Bruno: Well, in 1993 I went to a French music school (the actual M.A.I. in Nancy) to improve my ‘metal’ guitar technique, and there I met many musicians coming from various genres like metal, jazz, song, funk and so more. At this time I started to practice some jazz standards and continue now on the Stick, of course I’m not a real jazz player, but with a single jazz song you can work on all of the aspects of an instrument: chords, accompaniment, melody, rhythm, soloing… So in my music I think a natural jazz color can appear in the way I play, but it comes naturally not intentionally.

Nick: Would you tell something more about the tapping technique used on the Chapman Stick?

Bruno: There are so many things to tell about tapping. First when I started 7 years ago, I thought it was limited in the variety ofsounds you can produce, now I can say that every week I discover new way to play ,it’s infinite, one life is not enough to learn to play this instrument! Then the Stick is not the only tapping instrument, these last years many tap-guitars were produced by other great luthiers, but the Stick is something special, an unique sound. Tapping players’ community is like a family, we are not so many, so it’s very easy to meet a famous player, I often go tapping seminars, where I can learn, play and talk with great players, each one has developed his own technique, each one is unique, that’s impressive. There are people coming from bass world: they can play crazy bass licks on the Stick, people who play keyboards : they are easy with the independence aspect…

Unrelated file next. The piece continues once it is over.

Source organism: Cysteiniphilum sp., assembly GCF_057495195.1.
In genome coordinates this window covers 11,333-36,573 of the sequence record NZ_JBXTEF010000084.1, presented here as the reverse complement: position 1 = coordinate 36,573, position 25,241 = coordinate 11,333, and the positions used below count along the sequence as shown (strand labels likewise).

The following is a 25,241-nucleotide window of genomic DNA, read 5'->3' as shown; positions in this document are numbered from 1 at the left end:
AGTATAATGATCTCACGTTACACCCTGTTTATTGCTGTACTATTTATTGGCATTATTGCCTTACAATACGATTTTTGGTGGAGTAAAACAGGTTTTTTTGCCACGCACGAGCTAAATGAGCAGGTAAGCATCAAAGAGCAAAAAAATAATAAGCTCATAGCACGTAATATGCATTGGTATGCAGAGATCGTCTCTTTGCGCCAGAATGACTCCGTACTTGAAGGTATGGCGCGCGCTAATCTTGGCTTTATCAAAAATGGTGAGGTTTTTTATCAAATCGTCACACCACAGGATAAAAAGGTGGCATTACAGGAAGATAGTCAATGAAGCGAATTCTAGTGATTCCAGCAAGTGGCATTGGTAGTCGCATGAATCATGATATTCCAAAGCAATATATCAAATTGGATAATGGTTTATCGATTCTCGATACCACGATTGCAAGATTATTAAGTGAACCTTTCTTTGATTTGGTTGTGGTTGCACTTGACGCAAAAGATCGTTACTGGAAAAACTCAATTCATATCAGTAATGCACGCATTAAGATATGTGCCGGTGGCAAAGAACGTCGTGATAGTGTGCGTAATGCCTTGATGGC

Nick: Magic Street, an instrumental funk project originated in 2007 and it came up as a collaboration between you, the drummer Guix Hure and the bassist Boris Nicolik. Was that sort of a tendency to do something new and try new musical subgenre in an ever-evolving process or you strictly knew what do you want to produce?

Bruno: Magic Street was first created by Boris with Guix, they were looking for a guitarist, I called them and said: “I’m a guitarist but now, I play only on a Stick “, so they said “Ok why not , but what’s a Stick?”. The goal of this band was to produce funk music, but it quickly turned into a prog band, it was a very intense period, we were composing together mixing various influences from funk, psychedelic, metal, rock genres. The funny aspect for me is I was playing with a bassist, so I didn’t have to use the bass side of the Stick and try to use it as a guitar.

Nick: Crystal Garden was released in 2010, signed by yourself and as it’s stated in your biography it’s an album dedicated to the Chapman Stick. How was to work on the album? What inspired you?

Bruno: In first I only wanted to record some ideas coming on the Stick at home, so I thought to use some drum loops libraries to make recordings on my computer. Then after the Magic Street experience I contacted Guix saying him I wanted to try my compositions with a real drummer, and after some rehearsals I discovered the tunes were sounding really better than I could suppose. So I decided to record with him, and the project became more serious at the point I chose to record in a real studio. We attached great importance in the drums recording process, Didier Lamaze (the sound engineer) did a great work. The inspiration is an easy thing for me, I always compose, it’s natural. But the more difficult aspect is when you have to choose what to keep or what to throw out, that’s where the presence of another musician is important, he can bring a new fresh ear on your sounds and suggest you to develop things that would not do alone.